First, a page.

With a pledge to work with tech and advertising companies, Alphabet Inc.’s Google, Facebook Inc., and Twitter Inc. are ready to fight the spread of “fake news” online in Europe to prevent it from being maligned in the upcoming political elections. It is an ad-hoc alliance comprising Mozilla Corp. and advertising business organizations.
This group presented a code of conduct to their executive body, the European Commission in response to The EU’s call in April for web platforms and social media firms to present a plan on ways to curtail misinformation online and about regulations in case that fails.
On Wednesday, Mariya Gabriel, European digital commissioner, commended the code of conduct as a step in the right direction. She also urged platforms to reinforce more efforts, adding that the commission would “pay particular attention to its effective implementation.” The commission talked about analyzing the first results of the code at the year-end, after which it could still propose a regulation in case of unsatisfactory results.
Extensive pressure from lawmakers in the U.S. and Europe against tech companies over Russia’s involvement in spreading fabrication across the platforms to influence the 2016 U.S. presidential election and the U.K.’s Brexit vote has resulted in this proposal. EU officials hope to prevent or minimize a repeat of a problem ahead of EU elections next spring.
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Tech companies have come under fire by conservatives in the U.S. for bias. They have stated that they are attempting to efficiently tackle the problem in a way that would not restrict freedom of expression. Social media and internet companies have also come under the scrutiny of regulators and lawmakers in the U.S. and EU over their way of handling users’ data.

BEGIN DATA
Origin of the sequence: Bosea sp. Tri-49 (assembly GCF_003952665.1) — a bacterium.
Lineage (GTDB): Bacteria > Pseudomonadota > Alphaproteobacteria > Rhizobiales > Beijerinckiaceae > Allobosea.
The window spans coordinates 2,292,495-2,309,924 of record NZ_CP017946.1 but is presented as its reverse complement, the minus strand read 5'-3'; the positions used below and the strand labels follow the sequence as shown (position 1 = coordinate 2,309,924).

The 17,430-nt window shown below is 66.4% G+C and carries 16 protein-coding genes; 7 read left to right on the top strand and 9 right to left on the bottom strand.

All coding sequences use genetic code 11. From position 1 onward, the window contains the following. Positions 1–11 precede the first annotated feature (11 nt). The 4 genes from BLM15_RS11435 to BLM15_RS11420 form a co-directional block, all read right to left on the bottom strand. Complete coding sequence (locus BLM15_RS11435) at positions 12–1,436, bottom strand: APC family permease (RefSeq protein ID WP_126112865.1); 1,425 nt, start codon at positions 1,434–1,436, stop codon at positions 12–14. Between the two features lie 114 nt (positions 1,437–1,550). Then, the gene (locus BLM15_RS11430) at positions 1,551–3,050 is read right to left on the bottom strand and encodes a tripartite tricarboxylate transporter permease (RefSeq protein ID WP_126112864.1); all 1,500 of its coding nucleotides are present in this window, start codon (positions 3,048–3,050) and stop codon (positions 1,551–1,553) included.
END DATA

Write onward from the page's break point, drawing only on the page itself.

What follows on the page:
According to the new plan, the firms will invest in products, technologies, and programs that help people in Europe make informed decisions when they encounter probable fake news online. They will help prioritize authentic information in search rankings or news feeds while making visible diverse perspectives. As part of the agreement, the companies agreed to support efforts to develop indicators of trustworthiness in collaboration with news organizations.
Policies with the aim of preventing the advertising and spread of misinformation were also committed to. Restricting ad services for parties that consistently misrepresent themselves online can be one way to do that. The companies also agreed that in certain circumstances, they would help advertisers monitor placement of ads and choose where ads get placed.
However, a “sounding board” group including news, media and consumer associations, which was assigned to assess the tech firms’ action plan, stated that the code contained “no clear and meaningful commitments, no measurable objectives, hence no possibility to monitor process”. They called on the EU to closely monitor the situation.
The tech firms plan to publish annual reports about their plans and performance, which is to be submitted to an independent third party for review. Voluntary commitments would be open to other companies to sign and could be updated in the future.
The large tech firms have already circulated measures to tackle misinformation on their platforms and provide more transparency around the political nature of certain ads. For instance, Google and Facebook forbid fake accounts or false identity claims by a group or business and demote content deemed to be misinformation. Twitter also disallows impersonation and forbids developers from using automated bots for spamming users or sending unsolicited messages.